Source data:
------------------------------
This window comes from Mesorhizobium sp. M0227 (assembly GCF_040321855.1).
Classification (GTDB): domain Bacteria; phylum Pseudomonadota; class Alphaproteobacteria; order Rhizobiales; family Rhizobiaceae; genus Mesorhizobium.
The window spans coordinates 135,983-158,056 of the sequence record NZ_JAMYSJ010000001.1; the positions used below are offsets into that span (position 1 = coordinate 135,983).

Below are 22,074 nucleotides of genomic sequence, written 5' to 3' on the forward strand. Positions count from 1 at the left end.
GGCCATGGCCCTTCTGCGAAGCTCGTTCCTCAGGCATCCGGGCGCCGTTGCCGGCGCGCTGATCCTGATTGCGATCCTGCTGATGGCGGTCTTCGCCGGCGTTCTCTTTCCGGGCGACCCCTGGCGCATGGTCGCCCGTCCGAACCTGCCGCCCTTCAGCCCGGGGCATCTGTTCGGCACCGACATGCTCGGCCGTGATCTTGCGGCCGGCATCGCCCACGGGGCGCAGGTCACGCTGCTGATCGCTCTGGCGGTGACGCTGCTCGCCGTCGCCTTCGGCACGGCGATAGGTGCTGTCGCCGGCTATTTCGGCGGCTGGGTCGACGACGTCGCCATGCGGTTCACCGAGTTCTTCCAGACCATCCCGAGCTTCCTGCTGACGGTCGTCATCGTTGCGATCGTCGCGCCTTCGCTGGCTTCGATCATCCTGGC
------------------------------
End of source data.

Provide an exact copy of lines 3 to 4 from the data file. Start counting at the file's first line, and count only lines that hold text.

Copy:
The window spans coordinates 135,983-158,056 of the sequence record NZ_JAMYSJ010000001.1; the positions used below are offsets into that span (position 1 = coordinate 135,983).

Below are 22,074 nucleotides of genomic sequence, written 5' to 3' on the forward strand. Positions count from 1 at the left end.